The rational design of molecular photonic devices relies on the ability to select components with predictable electronic structure, excited state lifetimes and redox chemistry. Electronic communication in multiporphyrin arrays depends critically on the relative energies and electron density distributions of the frontier molecular orbitals, especially the energetically close highest occupied molecular orbitals (a2u and a1u). To explore how these ground and excited state properties can be modulated, we have synthesized and characterized 40 free base (Fb), magnesium and zinc tetraarylporphyrins. The porphyrins bear meso-substituents with the following substitution patterns: (1) four identical substituents (phenyl, o-chlorophenyl, p-chlorophenyl, o,o′-difluorophenyl, pentafluorophenyl, mesityl); (2) one, two, three or four o,o′-dichlorophenyl substituents; (3) one p-ethynylphenyl group and three mesityl or pentafluorophenyl groups; (4) one p-ethynyl-o,o′-dichlorophenyl or p-ethynyl-o,o′-dimethylphenyl and three phenyl groups. For each neutral complex the ground state electronic properties were investigated using electrochemical methods and optical absorption spectroscopy. Similarly the absorption, emission, and relaxation properties of the lowest singlet excited state were probed by time-resolved absorption and fluorescence methods. Each oxidized complex was investigated by static absorption and liquid and frozen solution EPR spectroscopy. The collective results of these investigations have provided insights into the direct (orbital overlap) and indirect (inductive/conjugative) mechanisms by which halogenated phenyl rings influence the static and dynamic electronic properties of neutral and oxidized porphyrinic chromophores. Three key findings are as follows. (1) The effective electron-withdrawing strength of halogenated phenyl rings required to reverse the ordering of the a2u and a1u HOMOs in Mg versus Zn tetraarylporphyrins has been elucidated. (2) Appropriate halogenation can significantly increase the excited state lifetime of a Zn porphyrin relative to the unsubstituted complex. (3) Halogenation can be used to modulate redox potentials in a manner that complements the enhancement of other electronic properties. The insights gained from study of this library of porphyrins provide a foundation for tuning the electronic properties of monomeric porphyrins as building blocks for multichromophoric assemblies in optoelectronics and other applications.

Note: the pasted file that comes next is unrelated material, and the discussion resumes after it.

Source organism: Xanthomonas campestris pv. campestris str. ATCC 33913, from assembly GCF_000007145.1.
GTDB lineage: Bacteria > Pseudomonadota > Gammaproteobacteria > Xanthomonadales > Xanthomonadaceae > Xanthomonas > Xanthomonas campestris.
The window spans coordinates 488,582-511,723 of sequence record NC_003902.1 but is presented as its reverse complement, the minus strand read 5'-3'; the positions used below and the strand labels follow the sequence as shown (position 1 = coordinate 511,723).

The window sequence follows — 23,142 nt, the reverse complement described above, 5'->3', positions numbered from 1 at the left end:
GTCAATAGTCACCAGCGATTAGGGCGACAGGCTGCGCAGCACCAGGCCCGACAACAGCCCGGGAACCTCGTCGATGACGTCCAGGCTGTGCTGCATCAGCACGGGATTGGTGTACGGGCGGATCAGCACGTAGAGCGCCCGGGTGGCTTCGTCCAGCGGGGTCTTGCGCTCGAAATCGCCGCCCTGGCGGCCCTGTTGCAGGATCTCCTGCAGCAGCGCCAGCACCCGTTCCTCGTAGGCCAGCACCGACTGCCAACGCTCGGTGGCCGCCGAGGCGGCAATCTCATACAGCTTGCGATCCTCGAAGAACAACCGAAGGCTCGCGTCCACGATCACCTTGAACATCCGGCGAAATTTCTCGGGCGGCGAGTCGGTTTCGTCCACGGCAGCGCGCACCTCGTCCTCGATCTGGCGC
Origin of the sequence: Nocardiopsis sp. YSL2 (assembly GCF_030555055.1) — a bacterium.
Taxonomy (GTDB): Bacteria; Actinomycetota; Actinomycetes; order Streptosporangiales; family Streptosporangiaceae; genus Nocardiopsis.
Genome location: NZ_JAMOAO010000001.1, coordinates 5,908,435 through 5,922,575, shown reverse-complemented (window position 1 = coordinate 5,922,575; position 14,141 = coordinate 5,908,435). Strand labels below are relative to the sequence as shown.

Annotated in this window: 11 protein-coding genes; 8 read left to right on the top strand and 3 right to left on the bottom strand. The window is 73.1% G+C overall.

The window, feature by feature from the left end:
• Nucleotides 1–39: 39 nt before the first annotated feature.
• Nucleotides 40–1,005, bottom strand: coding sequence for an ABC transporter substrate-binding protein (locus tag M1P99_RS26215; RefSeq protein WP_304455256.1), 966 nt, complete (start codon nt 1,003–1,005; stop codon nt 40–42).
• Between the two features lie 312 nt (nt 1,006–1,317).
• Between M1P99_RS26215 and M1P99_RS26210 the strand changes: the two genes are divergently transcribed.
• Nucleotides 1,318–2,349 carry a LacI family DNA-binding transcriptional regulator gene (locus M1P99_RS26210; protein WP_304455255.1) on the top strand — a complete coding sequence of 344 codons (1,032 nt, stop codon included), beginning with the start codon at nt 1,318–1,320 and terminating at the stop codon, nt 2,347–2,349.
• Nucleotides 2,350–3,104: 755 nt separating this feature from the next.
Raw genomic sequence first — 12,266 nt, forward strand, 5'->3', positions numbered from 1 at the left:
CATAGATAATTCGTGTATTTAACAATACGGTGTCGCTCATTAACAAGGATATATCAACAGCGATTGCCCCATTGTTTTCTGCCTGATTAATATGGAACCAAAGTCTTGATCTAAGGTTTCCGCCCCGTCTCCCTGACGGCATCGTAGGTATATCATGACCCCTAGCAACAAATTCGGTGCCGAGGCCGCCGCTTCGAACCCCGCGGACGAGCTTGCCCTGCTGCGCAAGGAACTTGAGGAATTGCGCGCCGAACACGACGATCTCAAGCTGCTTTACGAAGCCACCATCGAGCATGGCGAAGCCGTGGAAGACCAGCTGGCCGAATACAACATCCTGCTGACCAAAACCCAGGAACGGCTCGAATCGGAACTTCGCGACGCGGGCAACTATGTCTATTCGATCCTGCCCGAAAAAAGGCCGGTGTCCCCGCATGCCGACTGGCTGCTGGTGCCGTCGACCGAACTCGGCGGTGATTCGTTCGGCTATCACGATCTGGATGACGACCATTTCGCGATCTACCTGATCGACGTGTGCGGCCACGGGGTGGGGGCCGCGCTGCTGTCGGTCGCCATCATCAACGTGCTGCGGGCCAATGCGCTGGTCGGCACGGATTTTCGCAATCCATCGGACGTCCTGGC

|Number of pages||31|
|Journal||Journal of Porphyrins and Phthalocyanines|
|Publication status||Published - 1999 Jan 1|
All Science Journal Classification (ASJC) codes